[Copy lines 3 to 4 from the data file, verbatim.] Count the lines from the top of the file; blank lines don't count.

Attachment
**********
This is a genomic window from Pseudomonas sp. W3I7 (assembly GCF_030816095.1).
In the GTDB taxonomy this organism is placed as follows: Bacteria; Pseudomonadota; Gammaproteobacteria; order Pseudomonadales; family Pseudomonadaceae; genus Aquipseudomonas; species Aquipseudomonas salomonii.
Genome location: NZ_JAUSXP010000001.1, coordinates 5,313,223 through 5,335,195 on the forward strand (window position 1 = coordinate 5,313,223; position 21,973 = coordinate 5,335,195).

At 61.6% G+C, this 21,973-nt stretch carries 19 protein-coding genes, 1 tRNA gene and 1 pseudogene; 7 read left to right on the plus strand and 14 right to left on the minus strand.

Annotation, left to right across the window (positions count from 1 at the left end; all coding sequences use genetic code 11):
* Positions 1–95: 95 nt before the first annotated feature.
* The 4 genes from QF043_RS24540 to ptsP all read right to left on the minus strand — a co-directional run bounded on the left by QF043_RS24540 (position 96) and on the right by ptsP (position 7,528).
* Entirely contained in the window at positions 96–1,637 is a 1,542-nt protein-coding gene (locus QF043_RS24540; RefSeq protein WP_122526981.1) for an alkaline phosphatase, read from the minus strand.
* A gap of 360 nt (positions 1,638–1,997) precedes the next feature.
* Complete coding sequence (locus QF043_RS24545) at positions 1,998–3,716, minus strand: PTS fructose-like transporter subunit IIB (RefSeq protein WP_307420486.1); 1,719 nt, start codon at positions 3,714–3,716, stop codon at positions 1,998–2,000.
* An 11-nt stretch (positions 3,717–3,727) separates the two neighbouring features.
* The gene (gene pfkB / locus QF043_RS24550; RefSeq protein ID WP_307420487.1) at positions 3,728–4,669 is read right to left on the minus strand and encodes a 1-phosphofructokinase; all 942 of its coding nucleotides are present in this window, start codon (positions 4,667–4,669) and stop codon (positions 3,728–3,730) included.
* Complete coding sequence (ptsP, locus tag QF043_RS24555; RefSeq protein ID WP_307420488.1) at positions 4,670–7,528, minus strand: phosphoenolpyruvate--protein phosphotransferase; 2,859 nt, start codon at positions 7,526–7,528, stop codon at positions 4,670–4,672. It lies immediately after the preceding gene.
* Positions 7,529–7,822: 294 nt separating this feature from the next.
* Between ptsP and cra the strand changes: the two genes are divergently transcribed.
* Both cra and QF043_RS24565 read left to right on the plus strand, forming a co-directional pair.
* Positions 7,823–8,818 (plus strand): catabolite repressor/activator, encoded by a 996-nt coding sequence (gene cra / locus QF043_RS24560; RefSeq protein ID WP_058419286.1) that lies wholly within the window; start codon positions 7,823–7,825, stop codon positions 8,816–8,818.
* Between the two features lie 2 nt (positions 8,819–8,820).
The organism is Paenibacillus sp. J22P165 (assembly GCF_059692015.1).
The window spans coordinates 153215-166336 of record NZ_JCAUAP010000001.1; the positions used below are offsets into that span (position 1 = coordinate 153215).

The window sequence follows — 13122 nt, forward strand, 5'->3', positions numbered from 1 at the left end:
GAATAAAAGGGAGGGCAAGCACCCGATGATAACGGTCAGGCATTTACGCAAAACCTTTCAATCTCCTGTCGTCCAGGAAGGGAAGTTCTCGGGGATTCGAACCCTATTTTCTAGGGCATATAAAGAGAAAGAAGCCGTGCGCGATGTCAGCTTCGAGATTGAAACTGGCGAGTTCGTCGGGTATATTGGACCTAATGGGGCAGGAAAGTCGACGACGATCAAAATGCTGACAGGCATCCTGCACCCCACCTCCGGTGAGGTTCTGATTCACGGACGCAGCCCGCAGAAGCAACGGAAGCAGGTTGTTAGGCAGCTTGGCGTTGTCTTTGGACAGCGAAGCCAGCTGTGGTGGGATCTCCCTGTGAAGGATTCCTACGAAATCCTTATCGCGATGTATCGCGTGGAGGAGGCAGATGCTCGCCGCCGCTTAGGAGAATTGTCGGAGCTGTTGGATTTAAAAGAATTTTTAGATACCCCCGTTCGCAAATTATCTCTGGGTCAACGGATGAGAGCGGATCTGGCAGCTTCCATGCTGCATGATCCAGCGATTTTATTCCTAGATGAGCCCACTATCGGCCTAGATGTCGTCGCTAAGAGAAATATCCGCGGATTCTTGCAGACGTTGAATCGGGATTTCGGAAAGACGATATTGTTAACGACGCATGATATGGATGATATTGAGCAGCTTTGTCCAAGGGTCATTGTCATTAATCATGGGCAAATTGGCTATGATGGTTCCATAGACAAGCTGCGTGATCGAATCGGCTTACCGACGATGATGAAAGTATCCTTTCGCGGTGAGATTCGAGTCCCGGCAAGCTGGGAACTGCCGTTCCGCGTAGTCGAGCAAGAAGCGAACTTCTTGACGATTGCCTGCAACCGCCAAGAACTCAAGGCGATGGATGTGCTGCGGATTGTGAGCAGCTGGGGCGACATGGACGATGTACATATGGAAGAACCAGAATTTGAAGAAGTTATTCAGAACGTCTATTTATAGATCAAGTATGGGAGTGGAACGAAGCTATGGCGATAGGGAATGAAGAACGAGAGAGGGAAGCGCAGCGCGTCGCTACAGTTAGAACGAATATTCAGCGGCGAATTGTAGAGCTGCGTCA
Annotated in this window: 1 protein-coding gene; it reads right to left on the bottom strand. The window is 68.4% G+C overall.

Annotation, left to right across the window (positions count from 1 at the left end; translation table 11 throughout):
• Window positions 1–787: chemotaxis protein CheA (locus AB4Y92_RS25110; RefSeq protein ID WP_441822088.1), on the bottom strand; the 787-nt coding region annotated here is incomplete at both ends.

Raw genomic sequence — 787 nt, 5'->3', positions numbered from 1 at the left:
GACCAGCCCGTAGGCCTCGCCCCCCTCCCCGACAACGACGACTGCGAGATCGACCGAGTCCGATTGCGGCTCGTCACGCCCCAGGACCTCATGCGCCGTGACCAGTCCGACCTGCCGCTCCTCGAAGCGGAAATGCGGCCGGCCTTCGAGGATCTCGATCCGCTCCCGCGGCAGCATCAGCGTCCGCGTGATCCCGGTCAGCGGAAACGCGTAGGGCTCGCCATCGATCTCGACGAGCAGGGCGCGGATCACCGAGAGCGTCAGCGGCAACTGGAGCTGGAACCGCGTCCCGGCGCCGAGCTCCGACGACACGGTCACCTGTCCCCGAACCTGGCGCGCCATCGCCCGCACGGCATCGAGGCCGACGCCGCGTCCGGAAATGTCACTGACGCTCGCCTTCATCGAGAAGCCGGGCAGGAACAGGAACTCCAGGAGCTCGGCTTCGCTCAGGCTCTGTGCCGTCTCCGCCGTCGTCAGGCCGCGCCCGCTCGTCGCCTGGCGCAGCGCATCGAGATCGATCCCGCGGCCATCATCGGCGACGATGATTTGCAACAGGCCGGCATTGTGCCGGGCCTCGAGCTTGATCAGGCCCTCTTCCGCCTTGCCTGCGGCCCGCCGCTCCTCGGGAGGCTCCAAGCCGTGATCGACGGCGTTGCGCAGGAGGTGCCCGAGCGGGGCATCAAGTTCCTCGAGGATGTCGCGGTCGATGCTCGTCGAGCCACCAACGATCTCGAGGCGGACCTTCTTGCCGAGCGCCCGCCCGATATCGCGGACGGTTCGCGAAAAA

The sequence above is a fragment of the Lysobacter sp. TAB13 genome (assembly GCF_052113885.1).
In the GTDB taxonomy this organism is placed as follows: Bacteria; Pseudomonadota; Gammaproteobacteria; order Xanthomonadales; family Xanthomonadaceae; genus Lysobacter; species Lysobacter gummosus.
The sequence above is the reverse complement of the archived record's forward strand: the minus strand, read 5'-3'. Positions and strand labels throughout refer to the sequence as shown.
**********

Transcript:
Genome location: NZ_JAUSXP010000001.1, coordinates 5,313,223 through 5,335,195 on the forward strand (window position 1 = coordinate 5,313,223; position 21,973 = coordinate 5,335,195).

At 61.6% G+C, this 21,973-nt stretch carries 19 protein-coding genes, 1 tRNA gene and 1 pseudogene; 7 read left to right on the plus strand and 14 right to left on the minus strand.